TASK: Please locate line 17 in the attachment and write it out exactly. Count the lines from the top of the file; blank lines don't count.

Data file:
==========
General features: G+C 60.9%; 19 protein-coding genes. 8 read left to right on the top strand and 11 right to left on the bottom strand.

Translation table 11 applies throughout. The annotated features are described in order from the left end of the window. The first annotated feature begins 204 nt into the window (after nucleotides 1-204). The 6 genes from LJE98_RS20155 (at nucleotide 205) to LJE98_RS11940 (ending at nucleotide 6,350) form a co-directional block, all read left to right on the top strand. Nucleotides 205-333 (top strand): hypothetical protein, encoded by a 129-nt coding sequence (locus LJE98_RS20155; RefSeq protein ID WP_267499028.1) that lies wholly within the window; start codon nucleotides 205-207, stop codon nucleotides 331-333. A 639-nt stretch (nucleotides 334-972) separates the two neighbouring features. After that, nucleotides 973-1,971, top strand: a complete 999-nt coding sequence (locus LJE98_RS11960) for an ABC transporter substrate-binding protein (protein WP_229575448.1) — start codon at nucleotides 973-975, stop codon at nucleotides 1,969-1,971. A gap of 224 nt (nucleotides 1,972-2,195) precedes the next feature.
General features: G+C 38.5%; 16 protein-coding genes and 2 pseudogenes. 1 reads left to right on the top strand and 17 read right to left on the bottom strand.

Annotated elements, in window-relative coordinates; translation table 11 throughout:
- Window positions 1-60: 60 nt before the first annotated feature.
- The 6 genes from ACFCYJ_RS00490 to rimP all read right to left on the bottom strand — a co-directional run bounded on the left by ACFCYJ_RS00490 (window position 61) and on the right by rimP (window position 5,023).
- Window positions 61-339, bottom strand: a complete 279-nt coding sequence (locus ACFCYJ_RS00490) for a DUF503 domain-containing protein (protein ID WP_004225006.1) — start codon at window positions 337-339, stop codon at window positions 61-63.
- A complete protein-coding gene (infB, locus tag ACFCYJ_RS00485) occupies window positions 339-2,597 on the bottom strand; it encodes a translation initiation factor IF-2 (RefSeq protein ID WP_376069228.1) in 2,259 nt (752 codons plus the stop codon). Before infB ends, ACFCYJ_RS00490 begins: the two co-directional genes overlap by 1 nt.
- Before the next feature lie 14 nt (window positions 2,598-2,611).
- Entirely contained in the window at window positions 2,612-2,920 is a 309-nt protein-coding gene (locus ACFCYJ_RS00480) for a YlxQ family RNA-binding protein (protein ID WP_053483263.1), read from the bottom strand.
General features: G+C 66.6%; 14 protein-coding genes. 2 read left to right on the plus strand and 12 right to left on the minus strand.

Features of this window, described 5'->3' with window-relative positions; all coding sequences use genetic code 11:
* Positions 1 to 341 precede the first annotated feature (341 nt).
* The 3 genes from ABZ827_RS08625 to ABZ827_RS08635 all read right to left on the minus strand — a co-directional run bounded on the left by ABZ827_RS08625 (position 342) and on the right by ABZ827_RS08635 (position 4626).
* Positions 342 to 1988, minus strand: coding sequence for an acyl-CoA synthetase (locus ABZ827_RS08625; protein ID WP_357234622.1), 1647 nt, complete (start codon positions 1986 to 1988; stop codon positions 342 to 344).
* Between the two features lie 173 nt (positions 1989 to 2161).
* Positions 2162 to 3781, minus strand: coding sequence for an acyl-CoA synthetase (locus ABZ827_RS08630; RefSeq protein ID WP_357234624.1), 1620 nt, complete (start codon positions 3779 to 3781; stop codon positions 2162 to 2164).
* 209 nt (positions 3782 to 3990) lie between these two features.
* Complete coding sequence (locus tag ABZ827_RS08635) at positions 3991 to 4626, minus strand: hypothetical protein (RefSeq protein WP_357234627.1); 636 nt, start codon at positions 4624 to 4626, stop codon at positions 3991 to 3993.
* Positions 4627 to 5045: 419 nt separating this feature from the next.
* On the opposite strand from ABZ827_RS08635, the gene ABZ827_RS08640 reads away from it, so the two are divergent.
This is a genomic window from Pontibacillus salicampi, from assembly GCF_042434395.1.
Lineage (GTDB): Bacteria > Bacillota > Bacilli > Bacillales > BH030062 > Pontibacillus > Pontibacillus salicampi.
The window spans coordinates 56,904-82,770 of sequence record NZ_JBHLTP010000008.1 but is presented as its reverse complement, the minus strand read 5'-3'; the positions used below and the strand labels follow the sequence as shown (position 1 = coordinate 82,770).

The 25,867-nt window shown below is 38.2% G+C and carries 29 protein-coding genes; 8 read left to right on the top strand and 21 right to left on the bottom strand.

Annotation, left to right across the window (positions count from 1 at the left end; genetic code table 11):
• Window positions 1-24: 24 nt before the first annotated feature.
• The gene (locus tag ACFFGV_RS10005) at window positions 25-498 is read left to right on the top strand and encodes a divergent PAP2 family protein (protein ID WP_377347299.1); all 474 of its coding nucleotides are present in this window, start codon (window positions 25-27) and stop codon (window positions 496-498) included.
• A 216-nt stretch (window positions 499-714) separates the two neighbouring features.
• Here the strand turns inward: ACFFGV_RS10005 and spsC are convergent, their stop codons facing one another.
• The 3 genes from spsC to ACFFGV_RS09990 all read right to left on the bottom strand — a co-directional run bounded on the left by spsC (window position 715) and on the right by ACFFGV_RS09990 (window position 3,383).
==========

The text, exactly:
* Positions 2162 to 3781, minus strand: coding sequence for an acyl-CoA synthetase (locus ABZ827_RS08630; RefSeq protein ID WP_357234624.1), 1620 nt, complete (start codon positions 3779 to 3781; stop codon positions 2162 to 2164).